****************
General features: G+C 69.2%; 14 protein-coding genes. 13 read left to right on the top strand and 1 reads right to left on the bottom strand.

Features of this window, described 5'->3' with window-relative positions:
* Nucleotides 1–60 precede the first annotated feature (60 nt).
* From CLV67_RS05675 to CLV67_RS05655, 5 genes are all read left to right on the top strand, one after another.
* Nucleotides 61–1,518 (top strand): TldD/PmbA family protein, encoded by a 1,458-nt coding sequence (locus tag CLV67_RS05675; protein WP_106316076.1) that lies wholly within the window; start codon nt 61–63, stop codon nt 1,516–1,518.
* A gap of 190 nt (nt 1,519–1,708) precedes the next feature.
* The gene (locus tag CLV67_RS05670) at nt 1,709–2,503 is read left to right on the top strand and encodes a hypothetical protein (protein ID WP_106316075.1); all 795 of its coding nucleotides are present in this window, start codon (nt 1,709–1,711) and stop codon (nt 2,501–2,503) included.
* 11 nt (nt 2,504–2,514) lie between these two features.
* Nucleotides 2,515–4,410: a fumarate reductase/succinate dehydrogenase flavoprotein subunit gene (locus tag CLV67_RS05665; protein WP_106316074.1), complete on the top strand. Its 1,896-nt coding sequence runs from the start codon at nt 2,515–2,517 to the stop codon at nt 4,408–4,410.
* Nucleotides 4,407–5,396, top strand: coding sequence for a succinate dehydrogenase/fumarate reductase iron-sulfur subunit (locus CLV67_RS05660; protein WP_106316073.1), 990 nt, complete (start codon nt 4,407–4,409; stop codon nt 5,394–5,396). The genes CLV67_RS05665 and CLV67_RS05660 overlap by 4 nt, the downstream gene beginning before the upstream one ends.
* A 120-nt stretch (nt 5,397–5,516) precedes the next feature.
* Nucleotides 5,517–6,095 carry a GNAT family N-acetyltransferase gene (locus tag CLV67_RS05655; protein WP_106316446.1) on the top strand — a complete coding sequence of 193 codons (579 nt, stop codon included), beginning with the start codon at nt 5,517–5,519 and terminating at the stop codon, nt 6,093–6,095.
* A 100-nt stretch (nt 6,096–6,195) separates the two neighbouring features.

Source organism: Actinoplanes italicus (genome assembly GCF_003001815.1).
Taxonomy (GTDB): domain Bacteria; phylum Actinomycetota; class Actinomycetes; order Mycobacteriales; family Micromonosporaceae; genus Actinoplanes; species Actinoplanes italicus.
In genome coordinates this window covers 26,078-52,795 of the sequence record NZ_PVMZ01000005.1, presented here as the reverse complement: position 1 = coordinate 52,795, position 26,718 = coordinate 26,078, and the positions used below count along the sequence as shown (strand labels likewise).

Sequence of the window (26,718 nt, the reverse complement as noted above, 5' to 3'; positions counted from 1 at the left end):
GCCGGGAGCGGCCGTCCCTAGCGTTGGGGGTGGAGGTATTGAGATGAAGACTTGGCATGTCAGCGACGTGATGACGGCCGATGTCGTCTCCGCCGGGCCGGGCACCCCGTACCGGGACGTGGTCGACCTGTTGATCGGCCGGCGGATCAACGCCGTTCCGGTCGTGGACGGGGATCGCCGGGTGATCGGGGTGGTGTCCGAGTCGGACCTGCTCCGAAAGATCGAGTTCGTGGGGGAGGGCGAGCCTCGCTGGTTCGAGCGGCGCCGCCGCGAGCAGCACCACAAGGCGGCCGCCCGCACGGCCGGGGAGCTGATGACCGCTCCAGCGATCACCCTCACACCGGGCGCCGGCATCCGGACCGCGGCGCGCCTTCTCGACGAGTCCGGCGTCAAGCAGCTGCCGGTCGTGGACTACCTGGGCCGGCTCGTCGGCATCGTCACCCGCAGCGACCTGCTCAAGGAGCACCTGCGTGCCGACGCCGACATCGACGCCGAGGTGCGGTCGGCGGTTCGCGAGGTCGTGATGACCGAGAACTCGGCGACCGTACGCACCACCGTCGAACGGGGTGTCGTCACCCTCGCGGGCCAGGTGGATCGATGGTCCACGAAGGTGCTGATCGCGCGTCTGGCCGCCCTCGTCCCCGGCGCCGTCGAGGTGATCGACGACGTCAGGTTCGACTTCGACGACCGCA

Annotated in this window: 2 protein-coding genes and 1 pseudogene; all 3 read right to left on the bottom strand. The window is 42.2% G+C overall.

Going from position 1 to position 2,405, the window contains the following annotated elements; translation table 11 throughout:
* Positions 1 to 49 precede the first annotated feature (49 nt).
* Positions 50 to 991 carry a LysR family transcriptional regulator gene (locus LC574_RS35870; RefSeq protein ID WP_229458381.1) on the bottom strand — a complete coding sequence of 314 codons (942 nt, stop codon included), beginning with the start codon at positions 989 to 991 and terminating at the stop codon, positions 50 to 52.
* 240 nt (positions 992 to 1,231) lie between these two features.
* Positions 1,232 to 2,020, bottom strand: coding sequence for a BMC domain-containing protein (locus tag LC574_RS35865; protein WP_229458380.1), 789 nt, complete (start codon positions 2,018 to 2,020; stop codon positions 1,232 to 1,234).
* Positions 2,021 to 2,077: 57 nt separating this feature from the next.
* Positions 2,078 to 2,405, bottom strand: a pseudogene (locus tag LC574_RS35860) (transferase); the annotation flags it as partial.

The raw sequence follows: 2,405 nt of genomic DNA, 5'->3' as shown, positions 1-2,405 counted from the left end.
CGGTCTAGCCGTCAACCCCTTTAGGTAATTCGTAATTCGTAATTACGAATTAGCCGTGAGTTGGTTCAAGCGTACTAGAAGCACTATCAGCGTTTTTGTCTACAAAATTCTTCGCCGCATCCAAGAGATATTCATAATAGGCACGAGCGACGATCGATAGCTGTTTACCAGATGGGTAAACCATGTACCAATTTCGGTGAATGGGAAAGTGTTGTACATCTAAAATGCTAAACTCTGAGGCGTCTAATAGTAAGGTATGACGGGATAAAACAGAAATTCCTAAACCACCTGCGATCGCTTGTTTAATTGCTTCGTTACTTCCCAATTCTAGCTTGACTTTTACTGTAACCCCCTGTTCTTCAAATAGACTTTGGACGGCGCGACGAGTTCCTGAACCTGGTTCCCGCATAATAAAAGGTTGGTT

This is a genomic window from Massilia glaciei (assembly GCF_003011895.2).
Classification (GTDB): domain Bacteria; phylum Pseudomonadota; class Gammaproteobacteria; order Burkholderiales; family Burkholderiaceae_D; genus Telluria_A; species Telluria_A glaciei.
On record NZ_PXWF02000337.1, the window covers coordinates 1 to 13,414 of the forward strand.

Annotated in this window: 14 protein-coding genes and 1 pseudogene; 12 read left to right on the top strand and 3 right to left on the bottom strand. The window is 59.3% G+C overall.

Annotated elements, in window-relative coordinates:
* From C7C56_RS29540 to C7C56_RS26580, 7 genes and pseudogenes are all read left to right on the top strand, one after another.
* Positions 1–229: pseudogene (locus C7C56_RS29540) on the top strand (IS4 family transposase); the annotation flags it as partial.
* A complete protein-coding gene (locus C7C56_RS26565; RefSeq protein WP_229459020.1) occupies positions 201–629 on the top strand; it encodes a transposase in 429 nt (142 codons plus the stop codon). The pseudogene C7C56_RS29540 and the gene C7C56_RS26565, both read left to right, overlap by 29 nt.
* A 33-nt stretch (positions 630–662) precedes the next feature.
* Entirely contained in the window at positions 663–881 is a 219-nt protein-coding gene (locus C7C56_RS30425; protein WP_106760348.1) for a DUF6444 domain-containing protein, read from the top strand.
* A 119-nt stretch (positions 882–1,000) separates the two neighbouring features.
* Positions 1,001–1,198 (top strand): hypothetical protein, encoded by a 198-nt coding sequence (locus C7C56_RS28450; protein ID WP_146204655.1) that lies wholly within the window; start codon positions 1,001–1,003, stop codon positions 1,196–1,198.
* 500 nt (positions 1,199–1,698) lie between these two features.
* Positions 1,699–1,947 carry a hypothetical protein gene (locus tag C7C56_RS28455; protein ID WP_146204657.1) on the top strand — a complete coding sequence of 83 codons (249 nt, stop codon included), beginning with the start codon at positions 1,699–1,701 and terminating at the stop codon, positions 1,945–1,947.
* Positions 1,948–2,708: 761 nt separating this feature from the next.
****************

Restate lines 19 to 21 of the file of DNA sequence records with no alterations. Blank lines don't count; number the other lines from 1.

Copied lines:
Annotated in this window: 2 protein-coding genes and 1 pseudogene; all 3 read right to left on the bottom strand. The window is 42.2% G+C overall.

Going from position 1 to position 2,405, the window contains the following annotated elements; translation table 11 throughout:
* Positions 1 to 49 precede the first annotated feature (49 nt).